We know it is important to let students struggle “productively” so they can develop social emotional skills like grit, flexibility and perseverance. But what about their teachers and their social emotional skills?
Before we get to this, a quick detour to Bangkok…
Two years ago, I led a multi-day workshop on project-based learning (PBL) for a large group of teachers. Because I wanted the teachers to experience PBL from a student perspective, I tasked them with identifying an urban problem in Bangkok, where many lived and where the workshop was held.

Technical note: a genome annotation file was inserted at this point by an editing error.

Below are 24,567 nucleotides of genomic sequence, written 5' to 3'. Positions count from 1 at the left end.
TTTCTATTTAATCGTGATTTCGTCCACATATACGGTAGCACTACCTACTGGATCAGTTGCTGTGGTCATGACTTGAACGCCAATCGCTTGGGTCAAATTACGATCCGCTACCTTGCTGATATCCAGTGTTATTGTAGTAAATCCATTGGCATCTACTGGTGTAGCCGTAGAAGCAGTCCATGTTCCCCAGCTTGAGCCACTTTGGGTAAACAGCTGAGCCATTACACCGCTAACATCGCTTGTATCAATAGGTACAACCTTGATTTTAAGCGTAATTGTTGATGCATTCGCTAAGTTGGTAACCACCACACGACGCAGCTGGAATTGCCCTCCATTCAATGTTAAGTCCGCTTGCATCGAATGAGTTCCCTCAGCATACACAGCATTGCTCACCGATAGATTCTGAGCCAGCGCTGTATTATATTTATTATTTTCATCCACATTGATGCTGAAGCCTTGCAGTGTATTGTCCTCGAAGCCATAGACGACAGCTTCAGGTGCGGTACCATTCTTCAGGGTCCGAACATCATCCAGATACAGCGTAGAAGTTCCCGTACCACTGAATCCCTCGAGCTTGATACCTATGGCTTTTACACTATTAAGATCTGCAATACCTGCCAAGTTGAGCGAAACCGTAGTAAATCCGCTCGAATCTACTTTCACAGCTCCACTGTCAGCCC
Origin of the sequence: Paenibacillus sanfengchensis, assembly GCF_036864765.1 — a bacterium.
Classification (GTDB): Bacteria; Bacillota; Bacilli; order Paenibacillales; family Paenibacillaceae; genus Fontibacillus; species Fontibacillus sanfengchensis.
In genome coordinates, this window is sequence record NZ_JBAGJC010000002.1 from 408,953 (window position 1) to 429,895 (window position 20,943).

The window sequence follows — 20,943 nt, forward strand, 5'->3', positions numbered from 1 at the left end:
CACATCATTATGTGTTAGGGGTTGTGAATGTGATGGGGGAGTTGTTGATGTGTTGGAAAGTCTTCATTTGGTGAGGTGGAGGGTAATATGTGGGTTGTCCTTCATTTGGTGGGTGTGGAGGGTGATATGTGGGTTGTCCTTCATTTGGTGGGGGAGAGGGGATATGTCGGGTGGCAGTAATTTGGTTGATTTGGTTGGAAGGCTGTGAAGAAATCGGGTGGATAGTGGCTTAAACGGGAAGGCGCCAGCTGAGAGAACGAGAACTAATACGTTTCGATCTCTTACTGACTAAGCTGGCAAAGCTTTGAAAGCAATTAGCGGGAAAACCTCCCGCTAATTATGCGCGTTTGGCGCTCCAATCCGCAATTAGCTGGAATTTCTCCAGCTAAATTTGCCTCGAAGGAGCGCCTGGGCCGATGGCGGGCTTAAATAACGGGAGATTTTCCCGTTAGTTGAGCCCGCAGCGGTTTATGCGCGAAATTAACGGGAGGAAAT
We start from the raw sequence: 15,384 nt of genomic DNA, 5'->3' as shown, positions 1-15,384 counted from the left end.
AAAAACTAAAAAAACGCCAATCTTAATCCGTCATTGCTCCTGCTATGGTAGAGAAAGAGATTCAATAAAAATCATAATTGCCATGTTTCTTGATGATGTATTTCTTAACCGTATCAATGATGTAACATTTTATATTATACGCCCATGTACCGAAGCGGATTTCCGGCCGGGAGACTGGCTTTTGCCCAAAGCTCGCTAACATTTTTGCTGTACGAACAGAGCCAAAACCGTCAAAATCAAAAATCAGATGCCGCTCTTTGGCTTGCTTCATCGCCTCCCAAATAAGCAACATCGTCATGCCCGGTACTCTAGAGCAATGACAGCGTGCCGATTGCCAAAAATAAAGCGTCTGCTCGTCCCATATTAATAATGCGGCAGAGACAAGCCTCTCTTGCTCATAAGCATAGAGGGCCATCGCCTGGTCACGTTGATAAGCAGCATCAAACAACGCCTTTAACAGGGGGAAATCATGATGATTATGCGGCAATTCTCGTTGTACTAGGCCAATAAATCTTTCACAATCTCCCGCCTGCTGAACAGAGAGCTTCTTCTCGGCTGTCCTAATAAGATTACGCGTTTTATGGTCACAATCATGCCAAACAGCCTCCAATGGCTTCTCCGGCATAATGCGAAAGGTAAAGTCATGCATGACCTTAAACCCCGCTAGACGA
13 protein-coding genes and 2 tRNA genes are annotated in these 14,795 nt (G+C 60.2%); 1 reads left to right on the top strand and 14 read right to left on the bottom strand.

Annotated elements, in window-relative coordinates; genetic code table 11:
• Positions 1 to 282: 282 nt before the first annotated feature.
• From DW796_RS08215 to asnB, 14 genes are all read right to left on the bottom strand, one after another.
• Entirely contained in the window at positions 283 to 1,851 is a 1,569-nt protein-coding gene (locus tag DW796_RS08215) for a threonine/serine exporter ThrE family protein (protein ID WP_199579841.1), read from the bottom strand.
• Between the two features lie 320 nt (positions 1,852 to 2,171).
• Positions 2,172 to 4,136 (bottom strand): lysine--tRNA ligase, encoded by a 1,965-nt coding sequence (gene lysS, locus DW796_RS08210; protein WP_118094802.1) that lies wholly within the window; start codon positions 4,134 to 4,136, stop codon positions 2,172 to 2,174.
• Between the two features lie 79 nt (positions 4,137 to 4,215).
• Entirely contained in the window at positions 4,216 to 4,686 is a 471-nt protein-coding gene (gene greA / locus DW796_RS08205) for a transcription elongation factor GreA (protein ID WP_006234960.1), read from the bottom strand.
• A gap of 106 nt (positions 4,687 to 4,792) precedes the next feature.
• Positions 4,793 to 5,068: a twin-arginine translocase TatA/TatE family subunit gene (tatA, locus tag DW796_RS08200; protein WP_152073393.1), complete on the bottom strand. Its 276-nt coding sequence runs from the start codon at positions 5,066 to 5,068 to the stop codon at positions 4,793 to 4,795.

Teachers worked in teams to gather data, identify an urban problem, and design a detailed solution to that problem. They would then present their solution the next day to a team of urban planners and engineers and the best of these was to be “rewarded” with seed funding (replicating a real-world process).
At the end of our first day, the team of consultants who was observing this activity met to debrief. The news was not good: “They are confused,” said one consultant. The others agreed. This was not an observation. It was an indictment.